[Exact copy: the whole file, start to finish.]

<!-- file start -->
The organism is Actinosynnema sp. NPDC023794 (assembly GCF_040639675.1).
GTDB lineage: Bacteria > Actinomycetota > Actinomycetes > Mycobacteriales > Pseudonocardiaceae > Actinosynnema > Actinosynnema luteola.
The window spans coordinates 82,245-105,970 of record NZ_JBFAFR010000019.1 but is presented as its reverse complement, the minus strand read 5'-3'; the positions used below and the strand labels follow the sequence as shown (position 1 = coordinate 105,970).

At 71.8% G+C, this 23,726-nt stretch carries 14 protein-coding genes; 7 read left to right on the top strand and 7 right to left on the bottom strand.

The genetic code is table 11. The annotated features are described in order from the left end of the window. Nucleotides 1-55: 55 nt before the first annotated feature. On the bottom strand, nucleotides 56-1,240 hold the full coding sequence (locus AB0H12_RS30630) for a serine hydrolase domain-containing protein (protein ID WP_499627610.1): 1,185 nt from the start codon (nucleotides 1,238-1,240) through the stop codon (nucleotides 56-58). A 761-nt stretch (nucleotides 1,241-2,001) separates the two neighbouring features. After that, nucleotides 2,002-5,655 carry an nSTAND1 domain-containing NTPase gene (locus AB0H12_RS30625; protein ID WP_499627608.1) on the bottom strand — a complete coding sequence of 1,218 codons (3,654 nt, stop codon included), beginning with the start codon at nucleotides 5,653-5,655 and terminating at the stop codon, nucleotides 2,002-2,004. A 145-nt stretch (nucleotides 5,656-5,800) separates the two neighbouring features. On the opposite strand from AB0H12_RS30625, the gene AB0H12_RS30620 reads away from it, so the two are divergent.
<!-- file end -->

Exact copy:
The organism is Actinosynnema sp. NPDC023794 (assembly GCF_040639675.1).
GTDB lineage: Bacteria > Actinomycetota > Actinomycetes > Mycobacteriales > Pseudonocardiaceae > Actinosynnema > Actinosynnema luteola.
The window spans coordinates 82,245-105,970 of record NZ_JBFAFR010000019.1 but is presented as its reverse complement, the minus strand read 5'-3'; the positions used below and the strand labels follow the sequence as shown (position 1 = coordinate 105,970).

At 71.8% G+C, this 23,726-nt stretch carries 14 protein-coding genes; 7 read left to right on the top strand and 7 right to left on the bottom strand.

The genetic code is table 11. The annotated features are described in order from the left end of the window. Nucleotides 1-55: 55 nt before the first annotated feature. On the bottom strand, nucleotides 56-1,240 hold the full coding sequence (locus AB0H12_RS30630) for a serine hydrolase domain-containing protein (protein ID WP_499627610.1): 1,185 nt from the start codon (nucleotides 1,238-1,240) through the stop codon (nucleotides 56-58). A 761-nt stretch (nucleotides 1,241-2,001) separates the two neighbouring features. After that, nucleotides 2,002-5,655 carry an nSTAND1 domain-containing NTPase gene (locus AB0H12_RS30625; protein ID WP_499627608.1) on the bottom strand — a complete coding sequence of 1,218 codons (3,654 nt, stop codon included), beginning with the start codon at nucleotides 5,653-5,655 and terminating at the stop codon, nucleotides 2,002-2,004. A 145-nt stretch (nucleotides 5,656-5,800) separates the two neighbouring features. On the opposite strand from AB0H12_RS30625, the gene AB0H12_RS30620 reads away from it, so the two are divergent.